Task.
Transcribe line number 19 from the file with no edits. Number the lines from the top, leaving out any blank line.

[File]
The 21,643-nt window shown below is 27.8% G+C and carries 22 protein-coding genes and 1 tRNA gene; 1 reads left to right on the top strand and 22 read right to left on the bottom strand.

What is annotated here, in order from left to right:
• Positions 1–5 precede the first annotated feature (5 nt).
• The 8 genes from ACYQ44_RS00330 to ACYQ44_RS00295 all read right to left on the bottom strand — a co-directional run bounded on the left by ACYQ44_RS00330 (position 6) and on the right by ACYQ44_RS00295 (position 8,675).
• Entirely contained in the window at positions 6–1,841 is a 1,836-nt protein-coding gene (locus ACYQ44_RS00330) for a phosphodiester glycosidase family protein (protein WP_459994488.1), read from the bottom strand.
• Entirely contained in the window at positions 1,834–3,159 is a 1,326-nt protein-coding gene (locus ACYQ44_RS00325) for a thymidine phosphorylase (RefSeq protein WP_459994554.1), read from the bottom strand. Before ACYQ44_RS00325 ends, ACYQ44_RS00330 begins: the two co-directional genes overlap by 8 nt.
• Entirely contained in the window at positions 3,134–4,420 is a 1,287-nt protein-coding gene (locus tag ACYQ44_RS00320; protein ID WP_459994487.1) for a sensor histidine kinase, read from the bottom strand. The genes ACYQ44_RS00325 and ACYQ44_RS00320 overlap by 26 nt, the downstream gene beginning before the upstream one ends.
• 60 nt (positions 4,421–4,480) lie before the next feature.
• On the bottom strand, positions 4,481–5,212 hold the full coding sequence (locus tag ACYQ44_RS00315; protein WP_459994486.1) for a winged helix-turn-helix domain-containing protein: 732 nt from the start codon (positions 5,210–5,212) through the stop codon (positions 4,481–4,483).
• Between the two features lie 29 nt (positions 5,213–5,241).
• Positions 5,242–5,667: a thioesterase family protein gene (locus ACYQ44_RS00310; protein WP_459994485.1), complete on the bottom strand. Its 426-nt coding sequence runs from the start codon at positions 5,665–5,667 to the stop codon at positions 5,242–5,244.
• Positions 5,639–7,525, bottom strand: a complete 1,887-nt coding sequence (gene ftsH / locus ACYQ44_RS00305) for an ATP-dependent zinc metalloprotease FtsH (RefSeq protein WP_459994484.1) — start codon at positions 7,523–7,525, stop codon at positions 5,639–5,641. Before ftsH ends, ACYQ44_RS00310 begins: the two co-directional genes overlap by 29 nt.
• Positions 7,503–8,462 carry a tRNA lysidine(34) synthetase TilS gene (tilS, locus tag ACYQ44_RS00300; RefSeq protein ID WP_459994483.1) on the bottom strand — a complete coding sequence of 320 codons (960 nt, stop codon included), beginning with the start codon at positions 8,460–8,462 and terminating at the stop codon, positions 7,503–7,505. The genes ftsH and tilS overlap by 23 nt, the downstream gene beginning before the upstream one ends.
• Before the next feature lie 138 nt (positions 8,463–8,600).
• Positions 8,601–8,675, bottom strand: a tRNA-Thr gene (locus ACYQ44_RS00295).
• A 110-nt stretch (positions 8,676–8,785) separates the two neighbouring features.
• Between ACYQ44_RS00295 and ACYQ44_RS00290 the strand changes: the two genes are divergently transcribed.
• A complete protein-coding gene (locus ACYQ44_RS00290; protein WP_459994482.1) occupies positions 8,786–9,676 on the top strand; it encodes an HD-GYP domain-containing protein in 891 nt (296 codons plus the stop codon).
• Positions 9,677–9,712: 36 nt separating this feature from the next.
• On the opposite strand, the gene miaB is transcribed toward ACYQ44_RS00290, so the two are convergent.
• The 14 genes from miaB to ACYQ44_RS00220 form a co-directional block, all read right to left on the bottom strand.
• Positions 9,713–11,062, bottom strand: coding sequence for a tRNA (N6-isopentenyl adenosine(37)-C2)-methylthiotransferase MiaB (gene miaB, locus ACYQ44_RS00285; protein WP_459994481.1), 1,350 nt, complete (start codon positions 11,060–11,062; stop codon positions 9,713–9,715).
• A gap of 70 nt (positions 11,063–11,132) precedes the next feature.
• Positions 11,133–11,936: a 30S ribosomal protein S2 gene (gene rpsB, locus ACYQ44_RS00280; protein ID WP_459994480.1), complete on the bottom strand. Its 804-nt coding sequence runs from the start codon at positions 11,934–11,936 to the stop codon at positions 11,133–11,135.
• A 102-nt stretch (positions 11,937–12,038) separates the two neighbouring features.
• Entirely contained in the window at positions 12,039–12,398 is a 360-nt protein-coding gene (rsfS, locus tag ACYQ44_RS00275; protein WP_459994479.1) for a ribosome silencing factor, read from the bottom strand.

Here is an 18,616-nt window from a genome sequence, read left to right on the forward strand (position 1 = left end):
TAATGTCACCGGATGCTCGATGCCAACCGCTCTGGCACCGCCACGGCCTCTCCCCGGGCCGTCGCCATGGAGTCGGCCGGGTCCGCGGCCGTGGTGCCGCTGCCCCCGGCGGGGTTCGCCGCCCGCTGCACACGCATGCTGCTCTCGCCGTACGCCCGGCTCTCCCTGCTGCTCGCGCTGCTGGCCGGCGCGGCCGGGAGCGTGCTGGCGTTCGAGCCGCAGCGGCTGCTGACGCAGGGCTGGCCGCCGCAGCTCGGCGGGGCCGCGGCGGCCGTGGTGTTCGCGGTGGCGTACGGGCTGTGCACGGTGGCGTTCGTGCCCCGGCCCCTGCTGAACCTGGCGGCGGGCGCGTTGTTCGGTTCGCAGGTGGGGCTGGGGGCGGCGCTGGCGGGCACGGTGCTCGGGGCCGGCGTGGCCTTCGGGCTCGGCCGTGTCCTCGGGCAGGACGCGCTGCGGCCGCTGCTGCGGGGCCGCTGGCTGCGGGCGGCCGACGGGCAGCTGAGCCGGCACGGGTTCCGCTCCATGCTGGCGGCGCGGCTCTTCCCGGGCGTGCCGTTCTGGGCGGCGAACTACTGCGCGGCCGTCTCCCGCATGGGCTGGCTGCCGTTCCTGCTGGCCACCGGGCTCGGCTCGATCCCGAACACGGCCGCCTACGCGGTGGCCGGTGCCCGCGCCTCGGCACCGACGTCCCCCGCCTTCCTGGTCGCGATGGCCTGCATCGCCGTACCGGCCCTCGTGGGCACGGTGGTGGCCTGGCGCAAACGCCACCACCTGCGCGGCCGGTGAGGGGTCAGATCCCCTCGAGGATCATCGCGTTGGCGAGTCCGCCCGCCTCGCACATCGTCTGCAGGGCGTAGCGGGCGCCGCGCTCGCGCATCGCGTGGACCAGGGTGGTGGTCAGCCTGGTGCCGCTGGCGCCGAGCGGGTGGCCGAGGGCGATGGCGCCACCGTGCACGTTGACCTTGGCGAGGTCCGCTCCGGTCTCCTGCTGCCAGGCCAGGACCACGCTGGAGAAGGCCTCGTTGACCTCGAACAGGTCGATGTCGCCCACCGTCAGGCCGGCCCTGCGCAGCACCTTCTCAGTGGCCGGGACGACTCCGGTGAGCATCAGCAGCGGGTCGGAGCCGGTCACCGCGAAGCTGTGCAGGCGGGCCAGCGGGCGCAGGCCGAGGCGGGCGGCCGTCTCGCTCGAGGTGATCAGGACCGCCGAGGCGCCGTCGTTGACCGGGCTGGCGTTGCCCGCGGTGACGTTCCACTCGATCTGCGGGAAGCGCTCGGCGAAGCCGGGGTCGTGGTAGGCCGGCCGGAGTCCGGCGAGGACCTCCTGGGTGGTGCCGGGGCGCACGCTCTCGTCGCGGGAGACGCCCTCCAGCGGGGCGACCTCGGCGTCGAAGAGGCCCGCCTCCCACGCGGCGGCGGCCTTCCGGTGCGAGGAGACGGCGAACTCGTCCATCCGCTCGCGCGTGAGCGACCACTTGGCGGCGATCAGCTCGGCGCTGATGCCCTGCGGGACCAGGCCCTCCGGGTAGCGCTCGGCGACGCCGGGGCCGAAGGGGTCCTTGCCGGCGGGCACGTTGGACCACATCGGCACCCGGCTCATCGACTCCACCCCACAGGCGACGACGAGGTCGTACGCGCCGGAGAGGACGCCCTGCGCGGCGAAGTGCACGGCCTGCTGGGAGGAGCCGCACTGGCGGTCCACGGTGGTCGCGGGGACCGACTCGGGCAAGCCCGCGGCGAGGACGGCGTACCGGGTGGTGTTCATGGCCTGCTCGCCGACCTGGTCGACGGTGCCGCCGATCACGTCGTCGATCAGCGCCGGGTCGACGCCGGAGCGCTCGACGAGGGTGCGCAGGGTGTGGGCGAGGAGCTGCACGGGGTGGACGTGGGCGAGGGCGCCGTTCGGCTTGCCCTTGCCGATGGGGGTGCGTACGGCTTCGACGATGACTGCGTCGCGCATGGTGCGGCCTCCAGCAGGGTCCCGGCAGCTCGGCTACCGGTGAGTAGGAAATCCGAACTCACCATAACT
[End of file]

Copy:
• Positions 9,677–9,712: 36 nt separating this feature from the next.